With all the changes in popular music over the decades, the stereotypes about being…
- Posted on Sep 21st 2011 2:30PM by Tabassum Siddiqui
Courtesy of Tasseomancy
Sari and Romy Lightman continue to play off their impeccable harmonies and primordial rootsy sound, but they've taken their particular brand of neo-folk into decidedly spookier territory on their new album, 'Ulalume' (that it's titled after a 19th century Edgar Allan Poe poem certainly hints at the album's creative direction).
It comes as little surprise, then, to find that the album was co-produced by Taylor Kirk and Simon Trottier of the like-minded Timber Timbre -- in fact, given that the pair also contributes vocals and instrumentation to the record, it's perhaps to be expected that 'Ulalume' often sounds like a female-fronted take on a Timber Timbre record.
Though 'Ulalume' seems to benefit from the influence of the Lightman sisters' musical collaborators (their music has always been sepia-toned, but there's an even darker edge to the new material that appears to have rubbed off from their side gig in Austra), that's not to say they've lost the quirky originality first displayed in Ghost Bees (in a sense, they've only come full circle, given that their 2008 debut EP as Ghost Bees was titled 'Tasseomancy') -- their otherworldly harmonies and distinctively off-kilter melodies ensure that Tasseomancy is unlike anything else out there.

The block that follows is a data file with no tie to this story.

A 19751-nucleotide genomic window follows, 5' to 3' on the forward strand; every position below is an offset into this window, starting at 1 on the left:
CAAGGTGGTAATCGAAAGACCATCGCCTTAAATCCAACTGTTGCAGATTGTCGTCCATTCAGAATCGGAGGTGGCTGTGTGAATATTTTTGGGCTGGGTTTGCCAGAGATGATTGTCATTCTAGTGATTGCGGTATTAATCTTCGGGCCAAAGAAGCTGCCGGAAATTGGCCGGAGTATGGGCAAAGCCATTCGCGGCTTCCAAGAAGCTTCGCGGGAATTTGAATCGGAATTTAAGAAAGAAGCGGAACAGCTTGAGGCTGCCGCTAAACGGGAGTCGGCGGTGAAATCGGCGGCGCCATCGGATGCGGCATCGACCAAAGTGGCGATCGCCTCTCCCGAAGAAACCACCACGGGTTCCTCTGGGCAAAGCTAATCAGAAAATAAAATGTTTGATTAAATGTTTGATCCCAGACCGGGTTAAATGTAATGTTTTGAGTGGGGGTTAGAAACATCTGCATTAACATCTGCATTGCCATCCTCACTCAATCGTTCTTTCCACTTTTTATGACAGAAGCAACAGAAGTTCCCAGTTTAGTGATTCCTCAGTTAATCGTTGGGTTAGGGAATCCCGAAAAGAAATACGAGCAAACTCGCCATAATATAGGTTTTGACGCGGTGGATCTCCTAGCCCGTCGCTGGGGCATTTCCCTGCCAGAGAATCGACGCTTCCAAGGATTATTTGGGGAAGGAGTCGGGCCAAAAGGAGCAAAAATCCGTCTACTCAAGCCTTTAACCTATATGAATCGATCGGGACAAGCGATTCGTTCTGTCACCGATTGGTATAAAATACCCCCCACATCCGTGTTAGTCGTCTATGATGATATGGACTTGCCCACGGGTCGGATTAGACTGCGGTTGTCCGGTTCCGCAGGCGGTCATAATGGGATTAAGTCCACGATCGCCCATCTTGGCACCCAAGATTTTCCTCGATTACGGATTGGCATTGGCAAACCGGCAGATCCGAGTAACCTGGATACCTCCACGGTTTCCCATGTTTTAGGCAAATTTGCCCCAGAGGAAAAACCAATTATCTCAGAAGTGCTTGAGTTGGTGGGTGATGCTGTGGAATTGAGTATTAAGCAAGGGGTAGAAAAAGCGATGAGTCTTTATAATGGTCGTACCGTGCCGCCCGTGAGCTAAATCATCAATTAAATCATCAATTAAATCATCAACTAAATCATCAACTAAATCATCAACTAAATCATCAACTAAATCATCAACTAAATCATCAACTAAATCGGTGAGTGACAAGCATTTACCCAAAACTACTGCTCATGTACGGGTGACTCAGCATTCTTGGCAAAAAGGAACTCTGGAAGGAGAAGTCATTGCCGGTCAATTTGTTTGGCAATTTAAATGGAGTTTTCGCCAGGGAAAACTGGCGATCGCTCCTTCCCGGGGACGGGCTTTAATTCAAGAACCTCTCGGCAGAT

Their bio lists "eastern song, drone music, phonography, and myth" among the duo's artistic touchstones, and as slightly cryptic as that inventory may sound, one can hear all of the above in tracks like 'Heavy Hands (Will Mourn You), which opens with the twins' high, eerie harmonies backed by little more than a slow-shuffle tambourine beat.
Fans of Timber Timbre will immediately recognize Kirk's sonic touch here -- the sparse, dusty vibe allows the vocals to take center stage to tell the story: "All is lost/When you walked into the room," the sisters intone, sending an uneasy shiver down the listener's spine.
The term "tasseomancy" is another word for tasseography, or the art of telling fortunes from patterns in tea leaves, coffee grounds, or wine sediments. If the musical company they keep and their willingness to experiment and keep developing creatively are any indication, Tasseomancy's fortune is likely to be very good, indeed.
Download: Tasseomancy, 'Healthy Hands (will mourn you)' (MP3)